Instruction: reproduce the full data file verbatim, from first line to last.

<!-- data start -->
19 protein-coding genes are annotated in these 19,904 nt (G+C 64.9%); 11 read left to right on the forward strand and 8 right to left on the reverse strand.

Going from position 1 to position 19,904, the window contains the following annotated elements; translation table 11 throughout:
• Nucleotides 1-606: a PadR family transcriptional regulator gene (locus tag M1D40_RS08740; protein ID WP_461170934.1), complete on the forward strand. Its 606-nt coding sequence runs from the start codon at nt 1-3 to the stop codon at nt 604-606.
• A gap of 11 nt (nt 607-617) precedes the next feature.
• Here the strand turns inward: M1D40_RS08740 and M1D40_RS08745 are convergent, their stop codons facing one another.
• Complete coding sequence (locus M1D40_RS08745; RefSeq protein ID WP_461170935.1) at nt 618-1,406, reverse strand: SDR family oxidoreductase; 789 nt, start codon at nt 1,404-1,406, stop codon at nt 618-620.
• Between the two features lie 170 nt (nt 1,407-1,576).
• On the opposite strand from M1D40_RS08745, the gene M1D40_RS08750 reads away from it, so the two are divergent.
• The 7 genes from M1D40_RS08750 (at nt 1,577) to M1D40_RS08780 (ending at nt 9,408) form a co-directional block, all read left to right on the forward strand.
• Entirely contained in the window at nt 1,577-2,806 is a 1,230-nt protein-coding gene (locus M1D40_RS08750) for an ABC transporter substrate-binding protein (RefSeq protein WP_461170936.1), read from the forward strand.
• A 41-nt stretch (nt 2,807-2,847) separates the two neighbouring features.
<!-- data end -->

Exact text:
19 protein-coding genes are annotated in these 19,904 nt (G+C 64.9%); 11 read left to right on the forward strand and 8 right to left on the reverse strand.

Going from position 1 to position 19,904, the window contains the following annotated elements; translation table 11 throughout:
• Nucleotides 1-606: a PadR family transcriptional regulator gene (locus tag M1D40_RS08740; protein ID WP_461170934.1), complete on the forward strand. Its 606-nt coding sequence runs from the start codon at nt 1-3 to the stop codon at nt 604-606.
• A gap of 11 nt (nt 607-617) precedes the next feature.
• Here the strand turns inward: M1D40_RS08740 and M1D40_RS08745 are convergent, their stop codons facing one another.
• Complete coding sequence (locus M1D40_RS08745; RefSeq protein ID WP_461170935.1) at nt 618-1,406, reverse strand: SDR family oxidoreductase; 789 nt, start codon at nt 1,404-1,406, stop codon at nt 618-620.
• Between the two features lie 170 nt (nt 1,407-1,576).
• On the opposite strand from M1D40_RS08745, the gene M1D40_RS08750 reads away from it, so the two are divergent.
• The 7 genes from M1D40_RS08750 (at nt 1,577) to M1D40_RS08780 (ending at nt 9,408) form a co-directional block, all read left to right on the forward strand.
• Entirely contained in the window at nt 1,577-2,806 is a 1,230-nt protein-coding gene (locus M1D40_RS08750) for an ABC transporter substrate-binding protein (RefSeq protein WP_461170936.1), read from the forward strand.
• A 41-nt stretch (nt 2,807-2,847) separates the two neighbouring features.